He maintained that the future of European Turkey was in the hands of the Christian population, and that it would have been wiser for England to ally herself with them rather than with what he saw as the doomed and decaying Islamic power. “You must address yourselves,” he said in the House of Commons, “as men of sense and men of energy, to the question—what are you to do with the Christian population? for Mahommedanism [Islam] cannot be maintained, and I should be sorry to see this country fighting for the maintenance of Mahommedanism … You may keep Turkey on the map of Europe, you may call the country by the name of Turkey if you like, but do not think you can keep up the Mahommedan rule in the country.”
The torrent of popular sentiment in favour of war was, however, irresistible; and both Cobden and John Bright were overwhelmed with obloquy.
In 1835 he published his first pamphlet, entitled England, Ireland and America, by a Manchester Manufacturer. Cobden advocated the principles of peace, non intervention, retrenchment and free trade to which he continued faithful. He paid a visit to the United States, landing in New York on 7 June 1835.
He devoted about three months to this tour, passing rapidly through the seaboard states and the adjacent portion of Canada, and collecting as he went large stores of information respecting the condition, resources and prospects of the nation. Another work appeared towards the end of 1836, under the title of Russia. It was designed to combat a wild outbreak of Russophobia inspired by David Urquhart. It contained also a bold indictment of the whole system of foreign policy founded on ideas of the balance of power and the necessity of large armaments for the protection of commerce.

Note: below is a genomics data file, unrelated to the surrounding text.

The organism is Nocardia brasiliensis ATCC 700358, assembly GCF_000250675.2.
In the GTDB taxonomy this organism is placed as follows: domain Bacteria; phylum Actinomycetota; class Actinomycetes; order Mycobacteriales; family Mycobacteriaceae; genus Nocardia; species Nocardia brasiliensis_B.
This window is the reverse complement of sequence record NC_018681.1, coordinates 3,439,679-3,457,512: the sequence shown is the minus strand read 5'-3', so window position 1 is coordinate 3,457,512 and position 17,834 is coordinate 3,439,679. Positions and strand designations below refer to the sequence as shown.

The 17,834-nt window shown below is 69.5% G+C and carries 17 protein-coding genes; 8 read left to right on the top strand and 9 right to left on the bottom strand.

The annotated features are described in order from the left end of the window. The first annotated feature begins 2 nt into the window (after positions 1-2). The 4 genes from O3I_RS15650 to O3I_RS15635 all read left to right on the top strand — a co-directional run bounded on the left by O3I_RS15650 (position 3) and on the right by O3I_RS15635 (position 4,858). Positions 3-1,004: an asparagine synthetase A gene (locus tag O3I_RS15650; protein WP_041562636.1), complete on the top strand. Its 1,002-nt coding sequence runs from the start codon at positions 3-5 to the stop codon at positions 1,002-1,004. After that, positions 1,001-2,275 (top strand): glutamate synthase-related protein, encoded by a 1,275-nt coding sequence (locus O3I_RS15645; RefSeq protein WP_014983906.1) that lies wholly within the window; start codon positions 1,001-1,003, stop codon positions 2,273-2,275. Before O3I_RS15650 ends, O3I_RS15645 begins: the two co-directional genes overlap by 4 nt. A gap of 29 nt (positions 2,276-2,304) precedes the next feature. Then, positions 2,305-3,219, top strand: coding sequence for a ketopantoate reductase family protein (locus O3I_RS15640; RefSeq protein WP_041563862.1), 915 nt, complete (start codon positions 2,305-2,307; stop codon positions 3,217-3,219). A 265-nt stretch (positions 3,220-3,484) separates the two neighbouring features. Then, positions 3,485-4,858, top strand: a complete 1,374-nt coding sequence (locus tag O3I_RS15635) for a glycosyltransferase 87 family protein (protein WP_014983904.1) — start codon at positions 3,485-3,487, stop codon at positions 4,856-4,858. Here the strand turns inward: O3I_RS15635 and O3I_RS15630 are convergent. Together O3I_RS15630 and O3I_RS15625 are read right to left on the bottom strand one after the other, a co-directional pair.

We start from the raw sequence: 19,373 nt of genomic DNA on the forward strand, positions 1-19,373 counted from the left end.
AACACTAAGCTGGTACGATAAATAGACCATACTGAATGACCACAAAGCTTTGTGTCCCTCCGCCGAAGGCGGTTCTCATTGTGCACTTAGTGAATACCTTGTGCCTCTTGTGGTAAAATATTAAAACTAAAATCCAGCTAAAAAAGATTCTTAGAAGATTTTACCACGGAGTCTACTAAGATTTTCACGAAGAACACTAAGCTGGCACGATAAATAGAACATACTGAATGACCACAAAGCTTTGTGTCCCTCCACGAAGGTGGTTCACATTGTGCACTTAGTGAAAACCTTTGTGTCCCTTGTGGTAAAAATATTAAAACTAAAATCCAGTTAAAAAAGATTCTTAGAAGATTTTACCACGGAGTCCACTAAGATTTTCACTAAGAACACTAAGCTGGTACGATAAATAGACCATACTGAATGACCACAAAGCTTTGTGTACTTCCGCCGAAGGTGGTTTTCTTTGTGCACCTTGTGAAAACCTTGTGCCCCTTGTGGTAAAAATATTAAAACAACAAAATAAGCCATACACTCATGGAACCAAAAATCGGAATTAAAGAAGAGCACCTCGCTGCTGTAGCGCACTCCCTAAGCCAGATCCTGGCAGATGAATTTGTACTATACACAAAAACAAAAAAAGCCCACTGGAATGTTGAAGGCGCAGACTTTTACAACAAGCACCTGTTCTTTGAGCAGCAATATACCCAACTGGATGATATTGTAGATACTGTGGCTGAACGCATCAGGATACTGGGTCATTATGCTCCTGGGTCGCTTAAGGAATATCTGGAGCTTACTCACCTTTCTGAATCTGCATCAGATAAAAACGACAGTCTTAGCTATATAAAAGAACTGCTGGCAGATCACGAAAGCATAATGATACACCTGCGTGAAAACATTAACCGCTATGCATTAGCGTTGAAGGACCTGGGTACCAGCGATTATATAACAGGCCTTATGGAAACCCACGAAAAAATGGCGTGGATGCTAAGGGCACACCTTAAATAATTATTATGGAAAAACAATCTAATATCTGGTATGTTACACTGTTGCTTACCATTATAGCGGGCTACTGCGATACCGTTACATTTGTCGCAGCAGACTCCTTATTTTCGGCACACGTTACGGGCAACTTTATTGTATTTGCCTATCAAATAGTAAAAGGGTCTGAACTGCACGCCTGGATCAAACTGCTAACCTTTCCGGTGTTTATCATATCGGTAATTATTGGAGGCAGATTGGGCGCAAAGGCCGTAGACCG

Bad health obliged him to leave England, and for several months, at the end of 1836 and the beginning of 1837, he travelled in Spain, Turkey and Egypt. During his visit to Egypt he had an interview with Mehemet Ali, of whose character as a reforming monarch he did not bring away a very favourable impression. He returned to England in April 1837.
Cobden soon became a conspicuous figure in Manchester political and intellectual life. He championed the foundation of the Manchester Athenaeum and delivered its inaugural address. He was a member of the chamber of commerce and was part of the campaign for the incorporation of the city, being elected one of its first aldermen. He began also to take a warm interest in the cause of popular education.